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Alternative Miniatures to GW Bretonnians PDF Print E-mail
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Written by Sir Guy des Bontemps   
Sunday, 30 September 2007
This article is an attempt to provide some personal experience and reflections concerning the use of miniatures from other manufacturers as alternatives to Games Workshop's Bretonnians. It thereby hopefully addresses two Round Table of Bretonnia forums on this topic (see Check out these miniatures and Early Bretonnian army).

 

Background

I've had a long-held fascination and interest in medieval history and this was a major influencing factor in my choice of Warhammer army. My collection of Bretonnians comprises almost exclusively all of the previous release of miniatures, since I am not a fan of the current ones. However, I'd been a collector of Bretonnians since well before the current release was even hinted at and I'd already amassed a 3,000-point unpainted army by the time the current miniatures were put on sale.

My whole involvement with Warhammer and Games Workshop itself was due to my buying Warhammer Quest (the final version of the game, before it was discontinued by Games Workshop). Quest combined many of the aspects and fulfilled the expectations I had for such a game. Subsequently, I wanted to expand the scope of the game, by adding more miniatures and giving them greater challenges to overcome. And that's when it turned into a general 'addiction' for expanding my collection of fantasy war-gaming miniatures.

Having collected the full range of Bretonnians available from the previous release, I wanted to expand my army whilst trying to avoid duplicating the individual miniatures. I must confess that I begrudgingly added a unit of Men-at-Arms and another of Peasant Bowmen from the current release, along with one or two individual miniatures (in particular, both versions of the Bretonnian Lords and the standing Damsels of the Lady figure, but that's as far as I was willing to go!).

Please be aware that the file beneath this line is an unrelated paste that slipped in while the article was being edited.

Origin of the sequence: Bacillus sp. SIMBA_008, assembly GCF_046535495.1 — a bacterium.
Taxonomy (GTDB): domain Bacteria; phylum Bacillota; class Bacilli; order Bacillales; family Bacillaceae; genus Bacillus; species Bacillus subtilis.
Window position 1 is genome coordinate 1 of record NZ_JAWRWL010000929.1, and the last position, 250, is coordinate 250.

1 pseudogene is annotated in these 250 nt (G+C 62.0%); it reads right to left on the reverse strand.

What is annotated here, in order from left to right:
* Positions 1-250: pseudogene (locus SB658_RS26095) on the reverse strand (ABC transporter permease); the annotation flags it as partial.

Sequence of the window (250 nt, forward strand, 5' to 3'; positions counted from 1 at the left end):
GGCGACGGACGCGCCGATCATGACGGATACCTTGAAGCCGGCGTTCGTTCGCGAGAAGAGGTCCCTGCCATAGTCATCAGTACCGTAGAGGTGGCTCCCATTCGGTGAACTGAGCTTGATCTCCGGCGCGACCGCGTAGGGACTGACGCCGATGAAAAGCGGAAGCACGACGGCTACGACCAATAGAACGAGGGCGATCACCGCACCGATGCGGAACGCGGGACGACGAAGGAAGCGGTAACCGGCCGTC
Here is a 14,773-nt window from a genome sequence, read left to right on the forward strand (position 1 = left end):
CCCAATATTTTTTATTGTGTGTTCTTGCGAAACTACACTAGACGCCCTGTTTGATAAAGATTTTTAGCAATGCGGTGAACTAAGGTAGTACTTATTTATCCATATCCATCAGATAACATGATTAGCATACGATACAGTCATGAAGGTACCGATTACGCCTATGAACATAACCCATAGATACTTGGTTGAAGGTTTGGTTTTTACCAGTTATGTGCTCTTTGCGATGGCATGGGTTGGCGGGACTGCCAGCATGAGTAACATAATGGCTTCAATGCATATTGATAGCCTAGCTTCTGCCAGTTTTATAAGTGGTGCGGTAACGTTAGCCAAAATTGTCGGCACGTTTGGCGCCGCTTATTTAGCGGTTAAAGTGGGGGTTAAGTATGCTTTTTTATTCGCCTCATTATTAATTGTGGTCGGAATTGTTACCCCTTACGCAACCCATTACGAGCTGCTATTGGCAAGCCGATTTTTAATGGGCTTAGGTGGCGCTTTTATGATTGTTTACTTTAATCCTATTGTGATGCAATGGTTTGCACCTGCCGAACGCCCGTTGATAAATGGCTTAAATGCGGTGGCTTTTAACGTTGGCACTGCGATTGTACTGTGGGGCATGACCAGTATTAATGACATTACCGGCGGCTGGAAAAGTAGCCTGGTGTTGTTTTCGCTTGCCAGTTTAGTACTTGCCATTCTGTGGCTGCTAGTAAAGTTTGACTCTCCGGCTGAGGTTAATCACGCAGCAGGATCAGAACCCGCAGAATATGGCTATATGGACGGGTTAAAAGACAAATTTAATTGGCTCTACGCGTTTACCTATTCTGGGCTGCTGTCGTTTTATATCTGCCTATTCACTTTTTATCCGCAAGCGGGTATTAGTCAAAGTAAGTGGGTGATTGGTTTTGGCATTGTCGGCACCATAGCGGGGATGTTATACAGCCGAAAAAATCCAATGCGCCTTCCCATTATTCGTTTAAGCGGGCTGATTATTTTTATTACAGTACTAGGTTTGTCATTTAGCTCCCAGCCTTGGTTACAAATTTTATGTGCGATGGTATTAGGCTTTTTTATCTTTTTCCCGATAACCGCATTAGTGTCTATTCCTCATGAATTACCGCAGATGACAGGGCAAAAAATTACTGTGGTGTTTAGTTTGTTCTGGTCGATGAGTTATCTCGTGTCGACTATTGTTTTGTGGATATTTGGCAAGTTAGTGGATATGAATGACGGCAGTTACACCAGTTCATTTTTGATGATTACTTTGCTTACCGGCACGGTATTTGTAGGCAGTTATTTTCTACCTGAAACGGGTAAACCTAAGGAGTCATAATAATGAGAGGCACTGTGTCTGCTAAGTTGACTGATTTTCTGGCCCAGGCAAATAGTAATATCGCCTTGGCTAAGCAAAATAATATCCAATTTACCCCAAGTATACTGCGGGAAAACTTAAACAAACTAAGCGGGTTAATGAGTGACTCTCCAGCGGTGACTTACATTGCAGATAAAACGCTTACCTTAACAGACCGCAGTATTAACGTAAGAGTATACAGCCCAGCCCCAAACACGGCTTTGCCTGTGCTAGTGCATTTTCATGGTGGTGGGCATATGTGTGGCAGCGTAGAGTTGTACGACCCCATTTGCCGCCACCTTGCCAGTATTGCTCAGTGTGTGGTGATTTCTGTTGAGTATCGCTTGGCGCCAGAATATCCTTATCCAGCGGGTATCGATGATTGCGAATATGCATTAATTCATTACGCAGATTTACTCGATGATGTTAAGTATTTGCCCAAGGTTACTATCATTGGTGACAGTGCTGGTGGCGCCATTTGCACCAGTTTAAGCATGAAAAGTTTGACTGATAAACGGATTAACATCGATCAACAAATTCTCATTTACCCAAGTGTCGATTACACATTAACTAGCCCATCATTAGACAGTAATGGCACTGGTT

Whilst wanting to expand my Bretonnian army, I also wanted to keep with its medieval theme. In addition, I wanted to introduce other elements of the Bretonnian population and society, and add some other adversaries for the Bretonnians (and my band of Quest heroes) to battle against. So I started to look at miniatures available from manufacturers other than Games Workshop that would meet my criteria. In my search for suitable miniatures, I believe I've now looked at practically all the other sources of figures available in the fantasy and war gaming marketplace. I can tell you for certain that there are more than plenty of these sources and of varying quality, scale and size (plastic miniatures are very often sculpted in a thinner form that their metal counterparts).

Scale versus aesthetics

Without entering a long treatise about scale, let's just say that the scale height of a miniature is supposed to represent the average height of a human, usually measured from ground to eye level. However, some manufactures measure their miniatures from ground level to the top of the figure's head (minus any headgear, such as helmets). To complicate matters, the traditional scale for fantasy and war gaming, I believe, is 25mm, but some manufacturers introduced a 25mm 'heroic scale' which equates (approximately) to 28mm. Hence we find many fantasy war-gaming miniatures currently produced in 28mm scale, the Games Workshop's Warhammer range being among these. And, yes, there are miniatures that are now being produced in 30mm scale‚?¶